I’m going to consider this to be a companion thread to the Italian Chardonnay one since it would seem at best Chardonnay is a work in progress in Italy. For the purpose of this thread, I’m going to define world class as having the ability to improve in the bottle for many years, if not decades, with the probability of displaying desirable tertiary qualities as it ages. The variety can be indigenous or not, but at the same qualitative level of top Burgs, Northern Rhones, Rieslings, etc. Thanks.
The biggest problem with this is - most Italian white wines are best in their first or second year after release. This is not a knock on the wines, just the way they are produced. They are meant to be fresh and bright.
Now I am sure many people will post about the Orange wine craze going on there - and those can age for many years -
But if you are going to downgrade a great Ribolla Gialla from Collio (or a great Fiano from the south, or a great Vermentino from Sardinia, a great Pigato from Liguria) for being at it’s best when it’s young - you are missing out on some great wines.
Valentini Trebbiano d’Abruzzo
The best versions of Fiano and Ribolla Gialla can age, but not for decades. Thomas is right, though, that most Italian white wine is best young and fresh.
Loads of brilliant whites these days, a massive change from 2-3 decades ago. World class? So hard to define, but if secondary market price is to be the judge, then no. For many, there aren’t the old bottles to say that they achieve huge complexity with extensive ageing. Maybe some will prove to match that over time, but there aren’t many I plan to age more than a decade (though many would say that of white Burgundy now).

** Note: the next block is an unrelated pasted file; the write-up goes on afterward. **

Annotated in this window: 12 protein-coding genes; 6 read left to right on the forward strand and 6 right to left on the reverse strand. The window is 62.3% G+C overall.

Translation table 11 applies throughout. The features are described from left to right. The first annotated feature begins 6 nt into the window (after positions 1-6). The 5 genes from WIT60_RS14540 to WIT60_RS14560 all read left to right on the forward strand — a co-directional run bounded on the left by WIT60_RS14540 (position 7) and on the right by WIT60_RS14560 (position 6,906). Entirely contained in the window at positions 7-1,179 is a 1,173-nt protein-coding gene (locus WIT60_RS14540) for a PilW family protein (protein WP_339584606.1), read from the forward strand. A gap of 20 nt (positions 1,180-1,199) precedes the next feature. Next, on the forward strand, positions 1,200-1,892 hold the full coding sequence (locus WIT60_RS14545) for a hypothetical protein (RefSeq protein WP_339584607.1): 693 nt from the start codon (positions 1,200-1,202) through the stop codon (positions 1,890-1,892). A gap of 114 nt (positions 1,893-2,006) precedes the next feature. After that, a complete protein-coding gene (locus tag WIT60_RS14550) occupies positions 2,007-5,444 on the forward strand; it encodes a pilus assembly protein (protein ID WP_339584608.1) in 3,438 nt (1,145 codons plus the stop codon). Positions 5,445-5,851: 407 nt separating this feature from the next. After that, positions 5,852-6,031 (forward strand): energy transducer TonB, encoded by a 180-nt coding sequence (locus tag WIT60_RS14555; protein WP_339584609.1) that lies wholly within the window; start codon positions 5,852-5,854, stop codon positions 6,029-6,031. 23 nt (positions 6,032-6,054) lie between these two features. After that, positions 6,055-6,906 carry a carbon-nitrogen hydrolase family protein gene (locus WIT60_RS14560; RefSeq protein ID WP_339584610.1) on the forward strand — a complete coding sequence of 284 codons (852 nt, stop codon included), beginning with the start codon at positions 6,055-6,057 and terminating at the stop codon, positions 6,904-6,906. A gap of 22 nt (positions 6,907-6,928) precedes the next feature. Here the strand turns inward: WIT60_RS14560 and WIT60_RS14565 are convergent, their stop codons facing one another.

I’m certainly really happy with what’s available for the price, and the variety on offer.
Well, not sure if they are “world class”, but I love the I Clivi whites, especially the one on the lees for 140 months. I also think Etna whites will get there, based on 1 or 2 that I’ve loved.
I hear Miani is fantastic, but I’ve yet to have one.
Absolutely world-class, and typically needs a few years of age to open up…
The I Clivi Brazan is fascinating wine. World class, even.
I notice that Oliver McCrum sells it.
Jermann Vintage Tunina is one of the most complex whites coming from Italy, but I think 10 years is beyond comfortable aging for that wine.
Back in the day I had some lovely bottles of Gaja and Rey chardonnay that seemed like they could keep going for a while.
Miani and Terlano are absolutely world class, as is Valentino mentioned above. The best part is they are perfect with food. While not cheap they are a bargain compared to white Burg
Oliver also sells the SandiSkerk Ograde blend, which I would call world-class.
Don’t know about going out 10 yrs, but would guess it could.
Fattoria La Monacesca Verdicchio di Matelica
Friulian whites have been considered world class, at least in Europe, for quite a while. Lots of world class whites are completely unknown in the States. Up until a dozen years ago, Gruner Veltliner from the Wachau. Right now, I’d nominate Encruzado from the Dao.
While I like this wine and think o, I’m not sure I’d think of it in the same league as a 20 year old Huet, Musar blanc, LdH gran reserva etc… Which I think of as other “world class whites” outside of the Bdx/burg/Rhone/Riesling canon.